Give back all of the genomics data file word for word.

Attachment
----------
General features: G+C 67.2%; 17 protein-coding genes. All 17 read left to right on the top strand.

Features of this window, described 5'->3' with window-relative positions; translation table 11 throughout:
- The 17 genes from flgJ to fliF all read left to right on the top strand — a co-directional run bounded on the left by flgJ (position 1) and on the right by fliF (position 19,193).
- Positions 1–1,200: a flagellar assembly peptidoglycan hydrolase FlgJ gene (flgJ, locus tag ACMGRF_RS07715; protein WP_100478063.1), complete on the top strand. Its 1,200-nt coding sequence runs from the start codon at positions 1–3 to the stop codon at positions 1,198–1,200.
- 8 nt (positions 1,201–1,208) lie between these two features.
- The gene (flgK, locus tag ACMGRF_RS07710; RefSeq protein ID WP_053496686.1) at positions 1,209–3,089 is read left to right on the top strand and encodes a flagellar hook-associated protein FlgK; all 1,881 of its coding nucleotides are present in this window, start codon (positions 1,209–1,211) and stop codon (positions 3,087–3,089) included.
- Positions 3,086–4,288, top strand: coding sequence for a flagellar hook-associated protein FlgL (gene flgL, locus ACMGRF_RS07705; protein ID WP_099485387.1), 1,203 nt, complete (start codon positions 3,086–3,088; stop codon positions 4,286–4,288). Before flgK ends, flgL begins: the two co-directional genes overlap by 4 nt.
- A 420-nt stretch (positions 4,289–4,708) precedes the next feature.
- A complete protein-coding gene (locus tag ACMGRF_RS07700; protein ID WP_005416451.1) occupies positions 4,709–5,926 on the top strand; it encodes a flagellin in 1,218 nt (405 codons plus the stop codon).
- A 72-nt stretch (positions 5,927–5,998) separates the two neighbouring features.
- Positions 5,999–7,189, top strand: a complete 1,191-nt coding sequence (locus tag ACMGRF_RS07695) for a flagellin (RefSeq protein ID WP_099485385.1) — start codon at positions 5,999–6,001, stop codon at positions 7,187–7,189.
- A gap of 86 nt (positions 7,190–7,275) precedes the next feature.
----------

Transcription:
General features: G+C 67.2%; 17 protein-coding genes. All 17 read left to right on the top strand.

Features of this window, described 5'->3' with window-relative positions; translation table 11 throughout:
- The 17 genes from flgJ to fliF all read left to right on the top strand — a co-directional run bounded on the left by flgJ (position 1) and on the right by fliF (position 19,193).
- Positions 1–1,200: a flagellar assembly peptidoglycan hydrolase FlgJ gene (flgJ, locus tag ACMGRF_RS07715; protein WP_100478063.1), complete on the top strand. Its 1,200-nt coding sequence runs from the start codon at positions 1–3 to the stop codon at positions 1,198–1,200.
- 8 nt (positions 1,201–1,208) lie between these two features.
- The gene (flgK, locus tag ACMGRF_RS07710; RefSeq protein ID WP_053496686.1) at positions 1,209–3,089 is read left to right on the top strand and encodes a flagellar hook-associated protein FlgK; all 1,881 of its coding nucleotides are present in this window, start codon (positions 1,209–1,211) and stop codon (positions 3,087–3,089) included.
- Positions 3,086–4,288, top strand: coding sequence for a flagellar hook-associated protein FlgL (gene flgL, locus ACMGRF_RS07705; protein ID WP_099485387.1), 1,203 nt, complete (start codon positions 3,086–3,088; stop codon positions 4,286–4,288). Before flgK ends, flgL begins: the two co-directional genes overlap by 4 nt.
- A 420-nt stretch (positions 4,289–4,708) precedes the next feature.
- A complete protein-coding gene (locus tag ACMGRF_RS07700; protein ID WP_005416451.1) occupies positions 4,709–5,926 on the top strand; it encodes a flagellin in 1,218 nt (405 codons plus the stop codon).
- A 72-nt stretch (positions 5,927–5,998) separates the two neighbouring features.
- Positions 5,999–7,189, top strand: a complete 1,191-nt coding sequence (locus tag ACMGRF_RS07695) for a flagellin (RefSeq protein ID WP_099485385.1) — start codon at positions 5,999–6,001, stop codon at positions 7,187–7,189.
- A gap of 86 nt (positions 7,190–7,275) precedes the next feature.